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The Journal of Cardiovascular Surgery 2005 August;46(4):425-30


language: English

Infrainguinal ePTFE vascular graft with bioactive surface heparin bonding. First clinical results

Walluscheck K. P., Bierkandt S., Brandt M., Cremer J.

Department of Cardiovascular Surgery, University Hospital Schleswig-Holstein/Campus Kiel, Kiel, Germany


Aim. The ultimate aim of improved expanded polytetrafluoroethylene (ePTFE) vascular graft design is to achieve patency rates in femoropopliteal bypass grafting comparable with autologous saphenous vein grafts. Enhanced thromboresistance of the ePTFE material by bioactive surface heparin bonding is one conceivable path toward this goal. This retrospective study was performed to collect the first clinical data for a new ePTFE graft with bioactive surface heparin immobilization.
Methods. Between March 2003 and February 2004, 43 femoropopliteal or femorocrural ePTFE vascular prostheses with bioactive end-point immobilized heparin (Gore-Tex® Propaten Vascular Graft), using the Car-meda® BioActive Surface technology, were implanted in 40 patients. Twelve prostheses were implanted in above-knee and 31 in below-knee position. The indication for bypass grafting was limb-threatening ischemia in 88% of the patients. The mean follow-up was 16.6 months.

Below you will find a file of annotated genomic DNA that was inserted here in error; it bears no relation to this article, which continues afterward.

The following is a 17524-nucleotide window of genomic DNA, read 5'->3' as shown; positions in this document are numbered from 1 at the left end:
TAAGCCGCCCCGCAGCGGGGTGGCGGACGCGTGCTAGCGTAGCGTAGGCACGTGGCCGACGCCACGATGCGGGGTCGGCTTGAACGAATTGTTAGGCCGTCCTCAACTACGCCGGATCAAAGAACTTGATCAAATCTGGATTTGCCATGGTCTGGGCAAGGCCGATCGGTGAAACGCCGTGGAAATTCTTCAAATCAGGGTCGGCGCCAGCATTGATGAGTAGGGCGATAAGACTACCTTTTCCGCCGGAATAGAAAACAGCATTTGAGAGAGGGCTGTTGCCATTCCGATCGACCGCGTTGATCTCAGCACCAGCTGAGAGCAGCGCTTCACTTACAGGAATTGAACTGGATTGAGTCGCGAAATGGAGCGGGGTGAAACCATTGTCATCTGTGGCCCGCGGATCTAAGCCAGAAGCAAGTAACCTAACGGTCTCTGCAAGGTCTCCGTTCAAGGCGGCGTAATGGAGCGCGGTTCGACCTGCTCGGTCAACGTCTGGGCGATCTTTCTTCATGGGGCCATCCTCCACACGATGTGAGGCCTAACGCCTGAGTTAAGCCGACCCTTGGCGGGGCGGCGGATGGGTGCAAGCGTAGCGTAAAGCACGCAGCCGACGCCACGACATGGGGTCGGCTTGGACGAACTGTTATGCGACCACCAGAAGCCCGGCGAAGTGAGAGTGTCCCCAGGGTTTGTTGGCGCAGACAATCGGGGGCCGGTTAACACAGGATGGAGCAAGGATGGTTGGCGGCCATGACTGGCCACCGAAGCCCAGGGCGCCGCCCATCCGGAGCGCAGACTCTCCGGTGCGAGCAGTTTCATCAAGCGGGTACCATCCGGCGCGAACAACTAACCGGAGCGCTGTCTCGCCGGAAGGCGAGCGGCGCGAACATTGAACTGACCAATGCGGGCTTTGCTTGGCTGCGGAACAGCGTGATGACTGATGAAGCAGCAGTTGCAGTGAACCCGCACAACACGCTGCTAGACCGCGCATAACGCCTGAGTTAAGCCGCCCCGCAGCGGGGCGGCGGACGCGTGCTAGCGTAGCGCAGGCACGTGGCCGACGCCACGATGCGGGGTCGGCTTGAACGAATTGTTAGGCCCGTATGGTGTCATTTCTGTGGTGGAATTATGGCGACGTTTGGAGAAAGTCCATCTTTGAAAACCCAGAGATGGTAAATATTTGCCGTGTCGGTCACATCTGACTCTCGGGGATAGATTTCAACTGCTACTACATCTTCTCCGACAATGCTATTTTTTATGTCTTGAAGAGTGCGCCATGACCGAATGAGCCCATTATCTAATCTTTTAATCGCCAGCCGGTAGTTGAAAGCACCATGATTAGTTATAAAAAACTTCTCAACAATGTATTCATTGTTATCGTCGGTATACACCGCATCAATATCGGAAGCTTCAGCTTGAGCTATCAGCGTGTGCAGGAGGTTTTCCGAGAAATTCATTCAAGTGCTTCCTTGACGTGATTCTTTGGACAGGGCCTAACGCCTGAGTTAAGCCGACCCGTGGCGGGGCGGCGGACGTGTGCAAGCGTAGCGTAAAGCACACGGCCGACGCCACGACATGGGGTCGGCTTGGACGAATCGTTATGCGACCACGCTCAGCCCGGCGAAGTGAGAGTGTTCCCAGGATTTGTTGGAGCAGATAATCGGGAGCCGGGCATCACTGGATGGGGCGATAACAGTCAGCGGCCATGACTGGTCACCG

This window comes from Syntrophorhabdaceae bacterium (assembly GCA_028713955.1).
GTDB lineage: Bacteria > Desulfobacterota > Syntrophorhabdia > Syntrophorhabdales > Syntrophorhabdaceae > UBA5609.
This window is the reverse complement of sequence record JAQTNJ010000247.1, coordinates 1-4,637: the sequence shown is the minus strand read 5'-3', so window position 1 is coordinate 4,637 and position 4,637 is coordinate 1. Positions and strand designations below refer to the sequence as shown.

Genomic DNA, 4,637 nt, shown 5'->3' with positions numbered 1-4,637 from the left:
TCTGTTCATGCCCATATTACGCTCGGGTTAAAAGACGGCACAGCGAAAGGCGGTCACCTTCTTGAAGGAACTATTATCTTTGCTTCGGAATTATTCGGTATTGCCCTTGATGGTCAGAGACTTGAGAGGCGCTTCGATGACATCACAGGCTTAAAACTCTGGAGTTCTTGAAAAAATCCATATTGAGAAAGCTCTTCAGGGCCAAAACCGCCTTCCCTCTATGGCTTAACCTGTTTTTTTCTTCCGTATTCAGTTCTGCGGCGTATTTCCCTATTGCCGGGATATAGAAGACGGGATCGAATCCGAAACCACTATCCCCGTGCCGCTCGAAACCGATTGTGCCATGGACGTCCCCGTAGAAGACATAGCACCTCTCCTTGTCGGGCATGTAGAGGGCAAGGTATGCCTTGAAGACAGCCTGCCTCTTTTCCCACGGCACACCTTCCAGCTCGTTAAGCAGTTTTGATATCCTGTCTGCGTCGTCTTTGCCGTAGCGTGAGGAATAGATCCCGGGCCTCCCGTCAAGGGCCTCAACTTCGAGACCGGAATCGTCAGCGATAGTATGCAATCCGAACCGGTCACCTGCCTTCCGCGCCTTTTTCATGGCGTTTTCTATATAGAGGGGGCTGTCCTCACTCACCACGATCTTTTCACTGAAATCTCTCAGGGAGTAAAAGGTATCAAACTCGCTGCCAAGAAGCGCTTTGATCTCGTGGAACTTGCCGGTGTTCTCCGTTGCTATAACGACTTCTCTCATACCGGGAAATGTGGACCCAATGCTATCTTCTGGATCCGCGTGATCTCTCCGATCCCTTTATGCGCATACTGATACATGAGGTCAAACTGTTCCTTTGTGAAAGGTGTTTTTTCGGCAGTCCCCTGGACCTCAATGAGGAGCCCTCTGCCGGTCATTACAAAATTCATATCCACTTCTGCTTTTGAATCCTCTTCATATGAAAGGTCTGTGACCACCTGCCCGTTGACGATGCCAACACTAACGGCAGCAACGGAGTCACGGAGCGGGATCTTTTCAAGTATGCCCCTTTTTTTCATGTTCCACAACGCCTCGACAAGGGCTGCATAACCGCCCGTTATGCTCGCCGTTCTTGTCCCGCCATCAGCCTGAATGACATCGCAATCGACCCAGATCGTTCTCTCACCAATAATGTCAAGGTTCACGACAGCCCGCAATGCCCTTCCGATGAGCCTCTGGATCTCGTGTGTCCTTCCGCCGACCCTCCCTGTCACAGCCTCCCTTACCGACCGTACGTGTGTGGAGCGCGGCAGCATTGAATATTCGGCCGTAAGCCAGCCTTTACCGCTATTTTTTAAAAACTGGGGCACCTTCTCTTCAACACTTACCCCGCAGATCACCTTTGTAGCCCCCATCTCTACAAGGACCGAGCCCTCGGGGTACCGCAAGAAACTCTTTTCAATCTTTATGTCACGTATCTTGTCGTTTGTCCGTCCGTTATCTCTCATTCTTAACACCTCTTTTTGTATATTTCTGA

Results. The primary 1-year patency was 91% for above-knee bypass grafts and 92% for below-knee bypass grafts. The 2-year primary patency rate for above-knee bypass grafts was 68% and 81% for below-knee bypass grafts. Limb salvage was achieved in 98%. The perioperative mortality was 0%, but during follow-up 22% of the patients died with patent bypass grafts.
Conclusion. While conventional ePTFE grafts, particularly in the below-knee position, have shown poor results even in the short-term, the bioactive heparinized ePTFE graft evaluated in this study provides patency rates comparable with autologous vein grafts. Because the influence of luminal heparin bonding is not only limited to thromboresistance but has impact on, amongst other elements, protein adsorption (thereby improving hemocompatibility), a continuous effect for long-term patency could also be expected.

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